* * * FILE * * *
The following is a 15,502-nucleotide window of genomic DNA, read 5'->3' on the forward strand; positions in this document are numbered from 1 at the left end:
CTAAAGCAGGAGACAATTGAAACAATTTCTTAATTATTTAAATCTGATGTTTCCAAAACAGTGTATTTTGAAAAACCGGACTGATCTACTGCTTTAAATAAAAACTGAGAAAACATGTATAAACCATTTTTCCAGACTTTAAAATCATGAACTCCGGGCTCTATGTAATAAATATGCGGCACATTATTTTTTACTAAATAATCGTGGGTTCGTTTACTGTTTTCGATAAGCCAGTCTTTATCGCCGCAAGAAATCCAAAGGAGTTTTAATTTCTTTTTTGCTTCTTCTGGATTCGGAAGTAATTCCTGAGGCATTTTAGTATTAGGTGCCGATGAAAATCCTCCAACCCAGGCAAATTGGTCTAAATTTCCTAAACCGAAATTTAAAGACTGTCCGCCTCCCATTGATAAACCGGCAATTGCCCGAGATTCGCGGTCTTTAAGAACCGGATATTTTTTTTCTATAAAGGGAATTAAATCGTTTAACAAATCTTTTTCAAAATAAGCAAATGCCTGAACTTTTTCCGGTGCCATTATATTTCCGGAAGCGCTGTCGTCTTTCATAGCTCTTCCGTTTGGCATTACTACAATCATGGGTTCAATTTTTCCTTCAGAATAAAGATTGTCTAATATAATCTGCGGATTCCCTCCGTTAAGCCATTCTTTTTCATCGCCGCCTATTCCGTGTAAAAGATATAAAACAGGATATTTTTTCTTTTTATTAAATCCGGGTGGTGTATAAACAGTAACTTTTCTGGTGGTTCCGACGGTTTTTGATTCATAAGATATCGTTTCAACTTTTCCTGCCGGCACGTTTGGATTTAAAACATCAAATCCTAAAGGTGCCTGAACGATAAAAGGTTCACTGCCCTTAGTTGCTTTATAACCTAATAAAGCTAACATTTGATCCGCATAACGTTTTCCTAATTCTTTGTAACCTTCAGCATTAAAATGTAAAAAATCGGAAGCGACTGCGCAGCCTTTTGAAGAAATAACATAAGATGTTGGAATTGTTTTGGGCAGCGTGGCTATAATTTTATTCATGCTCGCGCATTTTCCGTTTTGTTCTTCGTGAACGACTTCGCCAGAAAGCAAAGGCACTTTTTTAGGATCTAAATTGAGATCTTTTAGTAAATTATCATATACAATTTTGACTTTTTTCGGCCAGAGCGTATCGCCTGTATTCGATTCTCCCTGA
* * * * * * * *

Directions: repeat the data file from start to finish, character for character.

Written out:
The following is a 15,502-nucleotide window of genomic DNA, read 5'->3' on the forward strand; positions in this document are numbered from 1 at the left end:
CTAAAGCAGGAGACAATTGAAACAATTTCTTAATTATTTAAATCTGATGTTTCCAAAACAGTGTATTTTGAAAAACCGGACTGATCTACTGCTTTAAATAAAAACTGAGAAAACATGTATAAACCATTTTTCCAGACTTTAAAATCATGAACTCCGGGCTCTATGTAATAAATATGCGGCACATTATTTTTTACTAAATAATCGTGGGTTCGTTTACTGTTTTCGATAAGCCAGTCTTTATCGCCGCAAGAAATCCAAAGGAGTTTTAATTTCTTTTTTGCTTCTTCTGGATTCGGAAGTAATTCCTGAGGCATTTTAGTATTAGGTGCCGATGAAAATCCTCCAACCCAGGCAAATTGGTCTAAATTTCCTAAACCGAAATTTAAAGACTGTCCGCCTCCCATTGATAAACCGGCAATTGCCCGAGATTCGCGGTCTTTAAGAACCGGATATTTTTTTTCTATAAAGGGAATTAAATCGTTTAACAAATCTTTTTCAAAATAAGCAAATGCCTGAACTTTTTCCGGTGCCATTATATTTCCGGAAGCGCTGTCGTCTTTCATAGCTCTTCCGTTTGGCATTACTACAATCATGGGTTCAATTTTTCCTTCAGAATAAAGATTGTCTAATATAATCTGCGGATTCCCTCCGTTAAGCCATTCTTTTTCATCGCCGCCTATTCCGTGTAAAAGATATAAAACAGGATATTTTTTCTTTTTATTAAATCCGGGTGGTGTATAAACAGTAACTTTTCTGGTGGTTCCGACGGTTTTTGATTCATAAGATATCGTTTCAACTTTTCCTGCCGGCACGTTTGGATTTAAAACATCAAATCCTAAAGGTGCCTGAACGATAAAAGGTTCACTGCCCTTAGTTGCTTTATAACCTAATAAAGCTAACATTTGATCCGCATAACGTTTTCCTAATTCTTTGTAACCTTCAGCATTAAAATGTAAAAAATCGGAAGCGACTGCGCAGCCTTTTGAAGAAATAACATAAGATGTTGGAATTGTTTTGGGCAGCGTGGCTATAATTTTATTCATGCTCGCGCATTTTCCGTTTTGTTCTTCGTGAACGACTTCGCCAGAAAGCAAAGGCACTTTTTTAGGATCTAAATTGAGATCTTTTAGTAAATTATCATATACAATTTTGACTTTTTTCGGCCAGAGCGTATCGCCTGTATTCGATTCTCCCTGA